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Can Hydraulic Fracturing Be Done Safely?

2011/08/02

Hydraulic fracturing (or “fracking”) is a controversial way of accessing natural gas that is trapped in rock, deep underground.  It is controversial because there have been reports of a variety of environmental problems associated with the technique: consumption and contamination of very large quantities of water, release of that toxic water into the environment, contamination of aquifers and the release of large quantities of methane (which could make its impact on climate change greater than any other fossil fuel).

The government of France has deemed it too dangerous and has banned fracking.  However, here in North America, it is moving ahead with little to no regulation protecting our air, water and soil.

So.  Is fracking a safe source of inexpensive energy to be exploited, an environmental hazard to be avoided or a combination of both?  To get different points of view, please follow the link below to a forum created by the website Yale Environment 360.  The participants of the forum are asked whether they believe fracking can be done safely, and whether there is a need for further regulation of the practice.

Forum: Just How Safe Is “Fracking” Of Natural Gas?

 

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5 Comments leave one →
  1. 2011/08/07 11:40 pm

    I find fracking a really scary process. Most of the chemicals used (and I believe there are at least 200) have not been tested at all in terms of their impacts on human and environmental health. We’re having the same problem in Australia at the moment – they’re actually looking at mining coal seam gas in an area about 5km from the centre of Sydney.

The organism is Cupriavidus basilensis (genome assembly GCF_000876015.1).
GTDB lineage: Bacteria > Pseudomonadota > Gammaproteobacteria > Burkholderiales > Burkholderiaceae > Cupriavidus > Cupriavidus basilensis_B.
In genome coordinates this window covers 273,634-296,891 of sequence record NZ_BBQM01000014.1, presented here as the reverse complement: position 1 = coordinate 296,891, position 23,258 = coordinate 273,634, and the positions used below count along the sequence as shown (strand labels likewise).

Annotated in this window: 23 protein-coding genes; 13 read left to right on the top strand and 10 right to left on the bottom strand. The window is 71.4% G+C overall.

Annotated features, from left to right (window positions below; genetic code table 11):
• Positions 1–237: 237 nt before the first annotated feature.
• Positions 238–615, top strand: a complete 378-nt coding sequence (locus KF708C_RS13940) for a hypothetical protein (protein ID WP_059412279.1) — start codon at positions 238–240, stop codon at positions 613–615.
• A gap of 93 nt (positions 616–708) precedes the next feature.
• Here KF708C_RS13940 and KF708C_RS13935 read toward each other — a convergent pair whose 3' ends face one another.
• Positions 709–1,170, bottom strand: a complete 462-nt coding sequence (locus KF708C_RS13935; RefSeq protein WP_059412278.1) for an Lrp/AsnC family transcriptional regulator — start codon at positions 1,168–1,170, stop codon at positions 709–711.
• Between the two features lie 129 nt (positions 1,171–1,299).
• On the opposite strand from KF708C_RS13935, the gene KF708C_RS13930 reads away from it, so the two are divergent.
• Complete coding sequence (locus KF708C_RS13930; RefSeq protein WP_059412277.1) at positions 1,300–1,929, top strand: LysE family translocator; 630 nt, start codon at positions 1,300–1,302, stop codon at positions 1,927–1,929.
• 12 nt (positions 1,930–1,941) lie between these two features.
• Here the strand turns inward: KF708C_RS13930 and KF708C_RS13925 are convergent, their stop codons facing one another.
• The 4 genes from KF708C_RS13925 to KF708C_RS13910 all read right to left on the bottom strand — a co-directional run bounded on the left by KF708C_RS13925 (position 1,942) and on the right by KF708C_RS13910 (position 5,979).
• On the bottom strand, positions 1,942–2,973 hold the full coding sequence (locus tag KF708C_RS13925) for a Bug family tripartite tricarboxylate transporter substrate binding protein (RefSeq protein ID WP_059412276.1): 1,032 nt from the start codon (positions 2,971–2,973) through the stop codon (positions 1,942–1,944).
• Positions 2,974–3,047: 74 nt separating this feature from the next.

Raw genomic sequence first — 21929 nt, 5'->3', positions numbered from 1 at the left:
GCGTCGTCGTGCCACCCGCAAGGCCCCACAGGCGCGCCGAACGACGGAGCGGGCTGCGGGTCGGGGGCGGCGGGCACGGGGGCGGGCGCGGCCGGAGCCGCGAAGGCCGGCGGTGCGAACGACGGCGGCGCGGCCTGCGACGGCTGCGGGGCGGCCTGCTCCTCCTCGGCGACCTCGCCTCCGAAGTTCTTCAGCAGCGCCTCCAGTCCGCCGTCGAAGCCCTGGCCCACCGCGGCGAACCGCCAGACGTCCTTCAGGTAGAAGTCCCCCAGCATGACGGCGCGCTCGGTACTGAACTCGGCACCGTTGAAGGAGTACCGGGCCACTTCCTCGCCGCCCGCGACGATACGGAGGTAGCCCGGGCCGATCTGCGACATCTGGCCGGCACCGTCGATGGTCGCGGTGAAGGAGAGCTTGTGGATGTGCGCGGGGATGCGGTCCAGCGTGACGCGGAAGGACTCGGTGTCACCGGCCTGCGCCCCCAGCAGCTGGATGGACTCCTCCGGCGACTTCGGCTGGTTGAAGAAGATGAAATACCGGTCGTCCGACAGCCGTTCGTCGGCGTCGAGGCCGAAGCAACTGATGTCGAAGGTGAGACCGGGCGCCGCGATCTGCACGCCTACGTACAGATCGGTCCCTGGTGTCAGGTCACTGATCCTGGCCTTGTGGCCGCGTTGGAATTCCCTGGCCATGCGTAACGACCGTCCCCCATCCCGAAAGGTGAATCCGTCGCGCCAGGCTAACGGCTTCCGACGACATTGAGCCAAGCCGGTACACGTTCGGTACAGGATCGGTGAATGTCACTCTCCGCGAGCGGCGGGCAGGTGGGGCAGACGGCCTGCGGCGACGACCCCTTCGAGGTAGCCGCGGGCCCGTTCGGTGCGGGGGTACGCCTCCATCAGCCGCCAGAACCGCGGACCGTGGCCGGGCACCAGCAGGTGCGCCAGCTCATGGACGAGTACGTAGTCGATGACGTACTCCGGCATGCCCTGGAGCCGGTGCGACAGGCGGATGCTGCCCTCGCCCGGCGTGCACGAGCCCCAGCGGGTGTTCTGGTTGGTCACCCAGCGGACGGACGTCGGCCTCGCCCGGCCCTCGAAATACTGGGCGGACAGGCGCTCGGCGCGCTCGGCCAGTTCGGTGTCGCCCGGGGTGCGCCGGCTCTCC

The power and political clout of mining companies is worrying.

    • 2011/08/08 4:59 am

      For me, the craziest part of fracking is how it affects water. Not only does the process use very large quantities of water, but it’s been shown to affect people’s ground water by “cracking” into the aquifers.
      Combine that with the Alberta Tar Sands (which renders toxic 3 barrels of fresh water for every barrel of oil produced) and we in Canada aren’t being very nice to our water.

  2. 2011/08/08 4:58 am

    For me, the craziest part of fracking is how it affects water. Not only does the process use very large quantities of water, but it’s been shown to affect people’s ground water by “cracking” into the aquifers.
    Combine that with the Alberta Tar Sands (which renders toxic 3 barrels of fresh water for every barrel of oil produced) and we in Canada aren’t being very nice to our water.

  3. 2012/05/23 8:11 am

    Your forum link makes for interesting reading, especially the comments, of which the following one leapt out at me:

    “When the bite of fossil-fuel depletion is felt in earnest, the efforts to extract the remaining deposits will run roughshod over any environmental concerns. ”

    • 2012/05/23 8:17 am

      I had to go back and see which post that was : )

      The comment you highlighted is an interesting one. And I think that we are already seeing it happening now. The greatest example, in my opinion, is the Alberta Tar Sands. If that project is considered environmentally responsible, we are in serious trouble.

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